On two separate days in February 2019, faculty from Letters as well as disciplines across the college collaborated to explore different ways technology can enhance knowledge building activities and active learning experiences. Starting with pedagogy (as Lisa Lane and all Program for Online Teaching veterans would insist), we look specifically at models for using devices in the classroom, wall monitors that facilitate small group collaboration, and Zoom for simulcasting (which turned into an adventure for us–by the way, sorry for the pops in the audio; I’ll figure this out one day).
Watch an archive of the discussion:
Questions and topics we explore:
What types of activities (in general) encourage students to generate knowledge in classroom settings?
How would technology enhance the active learning experience?
laptops/devices in the classroom?
active learning stations?
What other benefits or utility do google docs, access to devices, and active learning stations offer?
Our final meeting of the fall semester was mellow. Nothing to read or prepare beforehand. We simply used the first half of the meeting to share the highs and the lows of our experiences teaching online this semester, and then we dedicated the second half to looking ahead at the next semester, specifically on how to design community-oriented and relational activities during early on.
We enjoyed a rich exchange of cool ways to facilitate first week experiences.
Watch an archive of the discussion:
Questions and topics we explore:
Which of your core pedagogical values are expressed in Week 1 activities?
How do your Week 1 activities reach out to and equip
new online students?
new college students?
students of color?
students who might feel intimidated by English coursework?
How do your Week 1 activities introduce students to experiences with skills, concepts, technologies, routines, etc. that are important to your course?
Can you draw a direct line from the experiences your Week 1 activities offer to the outcomes you hope to see performed in your mid- to end-semester assignments?
In our October WritingwithMachines discussion on equity-minded teaching, Jade offered an analogy of a tree to illustrate her approach to “being intrusive, relevant, race-conscious, community-centric, and relational”: first, she designs activities around a solid and reliable trunk that then leads students out onto diverging, pliable branches.
In my attempt to design engaging online courses, I rely on a different but related analogy: first I build narrow corridors that then lead students into wide-open yet enclosed spaces. When I’ve talked with Chad about course design, he offers a balanced abstraction: it is essential to design defined space and it is essential to design space to be explored.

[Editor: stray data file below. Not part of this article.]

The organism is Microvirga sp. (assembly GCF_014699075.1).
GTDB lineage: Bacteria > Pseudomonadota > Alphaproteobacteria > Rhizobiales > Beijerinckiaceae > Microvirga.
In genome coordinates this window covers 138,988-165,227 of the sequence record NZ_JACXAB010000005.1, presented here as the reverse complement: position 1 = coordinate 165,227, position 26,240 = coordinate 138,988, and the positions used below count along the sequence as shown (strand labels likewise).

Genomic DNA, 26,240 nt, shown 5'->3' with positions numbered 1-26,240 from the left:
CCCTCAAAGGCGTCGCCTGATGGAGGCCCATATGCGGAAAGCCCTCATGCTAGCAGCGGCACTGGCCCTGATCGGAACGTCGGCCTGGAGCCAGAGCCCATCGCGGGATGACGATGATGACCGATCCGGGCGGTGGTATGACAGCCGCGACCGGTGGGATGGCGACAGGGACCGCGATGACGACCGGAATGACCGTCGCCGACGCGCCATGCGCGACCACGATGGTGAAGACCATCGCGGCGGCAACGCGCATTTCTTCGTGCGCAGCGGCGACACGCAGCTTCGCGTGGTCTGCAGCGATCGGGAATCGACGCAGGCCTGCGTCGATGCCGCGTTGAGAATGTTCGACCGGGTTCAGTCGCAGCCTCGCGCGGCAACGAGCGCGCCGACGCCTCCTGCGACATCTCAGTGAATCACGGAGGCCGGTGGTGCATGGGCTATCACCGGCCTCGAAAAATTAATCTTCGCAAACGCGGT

In our November discussion, Tony, Jason, Chad, Jim, Donna, and I explored further analogies, philosophies, and practical approaches that allow us to design interesting spaces where students find compelling reasons to engage–even play–with reading, writing, and thinking.
Watch the archive of the discussion:
Questions we explore:
How do we design our online courses so they are navigable yet surprising?
How do we encourage participation that is compelling and not compulsory?
Topics we discuss:
Defined navigation and instruction | Undefined navigation and instruction
Linear modules | Explorable spaces
Prescriptive assignments | Open assignments
Isolated spaces | Community-centric spaces
Required participation | Provoked participation
Podcasts we reference:
Nicholas A. Holt’s emphasis on play suggests we should increase the dialogic interactivity of our course design and bring students into greater degrees of contact with each other (maybe) and ourselves (definitely).
Laura Gibbs‘ digital storytelling course design sends students into individualized blog spaces initially and then equips them to share, exchange, and collaborate as a group later.
Early in the 2018 fall semester, I invited my colleagues who teach online composition courses at MiraCosta College to collaborate with me in a series of 4 discussions focused on pedagogy and practice. Our first discussion (which sadly, I did not record) focused on the learning experiences we design specifically for the 4th week of the semester, a week when it is important to infuse a little disruptive enthusiasm to encourage and motivate students who are starting to fade a little in the discussions and activities.
During that discussion, my colleagues raised several perennial topics: how to increase retention and foster an inclusive online community, how to re-imagine course design and student experiences with navigation, and how to build more interactive presentations and lectures. While I felt each of these topics deserved their own space to unpack, I initially saw a clear and intriguing intersection with Dr. J. Luke Wood’s keynote address to the 2018 Online Teaching Conference.
So, for our second WritingwithMachines Discussion (archived below), we focused on equity-minded practices. The arc of our discussion followed Dr. Luke Wood’s description of 5 equity-minded practices for reaching, retaining, and supporting underserved students and specifically students of color. After a quick discussion of how “equity” is defined, we responded by sharing what we currently do, what we felt inspired to do differently, and what questions about online course design or assignments are raised by each practice.